[Ann Gilrye Muir]
In all my lonely journeys among the most distant and difficult pathless, passless mountains, I never wander, am never lost. Providence guides through every danger and takes me to all the truths which I need to learn, and some day I hope to show you my sheaves, my big bound pages of mountain gospel. I have just been busy moving my few chattels from Hutchings to Blacks, about half a mile down the valley and I sense feel at home. Tidings of the great far sweeping fires have reached our hidden home and I am thankful that your section of towns and farms has been spared I heard a few weeks ago from David and Joanna and learn that all is well 00631
[copy]  
a copy of mothers letter
Yosemite Valley November 16th
Dear Mother Our highwalled home is quiet now, travel has ceased for the season, and I have returned from my last hard exploratory ramble in the summit mountains. I will remain during the winter at Blacks hotel taking care of the premises and working up the data which I have ga[illegible] during these last months and years concerning the ancient glacial system of this wonderful region. For the last two or three months I have worked incessantly among the most remote and undiscoverable of the deep Canons of this Merced basin, finding many a mountain page glorious with the writing of God and in characters that any earnest eye could read. The few Scientific men who have written upon this region tell is that Yosemite Valley is unlike anything else, an exceptional
creation, seperate in all respects from all other valleys, but such is not true, Yosemite is one of many One chapter of a great mount- ain book written by the same pen of ice which the Lord long ago passed over every page of our great Sierra Nevada's. I know how Yosemite and all the other valley's of these magnificent mountains were made and the next year [ontrod?] of my life will be occupied chiefly in writing their history in a human book - a glorious subject, which God help me preach [aright?].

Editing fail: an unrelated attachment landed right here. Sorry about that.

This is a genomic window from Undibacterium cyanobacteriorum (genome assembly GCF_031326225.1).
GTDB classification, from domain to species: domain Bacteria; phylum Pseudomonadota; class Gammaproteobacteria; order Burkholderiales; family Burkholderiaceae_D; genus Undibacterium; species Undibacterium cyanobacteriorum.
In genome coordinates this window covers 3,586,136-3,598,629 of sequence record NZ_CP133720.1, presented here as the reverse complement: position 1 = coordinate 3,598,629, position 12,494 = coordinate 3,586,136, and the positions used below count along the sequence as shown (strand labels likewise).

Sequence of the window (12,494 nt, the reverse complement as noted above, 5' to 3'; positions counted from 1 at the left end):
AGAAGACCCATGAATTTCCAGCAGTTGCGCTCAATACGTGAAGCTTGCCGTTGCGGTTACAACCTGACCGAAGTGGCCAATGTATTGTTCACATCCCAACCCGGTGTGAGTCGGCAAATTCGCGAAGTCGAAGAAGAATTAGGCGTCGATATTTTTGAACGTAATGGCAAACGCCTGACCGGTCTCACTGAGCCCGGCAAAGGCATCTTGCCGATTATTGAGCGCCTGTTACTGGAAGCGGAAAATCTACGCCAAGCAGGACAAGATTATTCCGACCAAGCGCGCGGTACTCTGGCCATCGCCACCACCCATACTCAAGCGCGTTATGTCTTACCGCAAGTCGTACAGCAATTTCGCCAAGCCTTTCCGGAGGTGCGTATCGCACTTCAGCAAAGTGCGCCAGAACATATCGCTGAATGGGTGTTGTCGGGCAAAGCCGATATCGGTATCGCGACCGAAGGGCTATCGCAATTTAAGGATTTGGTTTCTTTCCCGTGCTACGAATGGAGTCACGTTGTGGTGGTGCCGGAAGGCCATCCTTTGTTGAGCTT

I have been sleeping in the rocks and snow often weary and hungry sustained by the excitements of my subject and by the Scottish pluck and perseverance which belongs to our family - for the last few days I have been eating and resting and enjoying long warm sleeps beneath a roof, in a warm rockless boulderless bed.
Wisconsin winter will soon be upon you may you enjoy its brightness and universal beauty in warm and happy homes Our topmost mountains are white with their earliest snow, but the Valley is still base and brown with rustling leaves of the Oak and Alder and fronds of the fast fading ferns Between two and three thousand Persons visited the Valley this summer I am glad they are all gone. I can now think my thoughts and say my prayers in quiet ever devoutly yours in family love John
 Nov 16
Original letter dimensions: 20 x 25.5 cm.
Muir, John, "Letter from John Muir to [Ann Gilrye Muir],  Nov 16." (1871). John Muir Correspondence (PDFs). 1404.
Reel 02, Image 0581
Online finding aid for the microform version of the John Muir Correspondence http://www.oac.cdlib.org/findaid/ark:/13030/kt0w1031nc
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Environmentalist, naturalist, travel, conservation, national parks, John Muir, Yosemite, California, history, correspondence, letters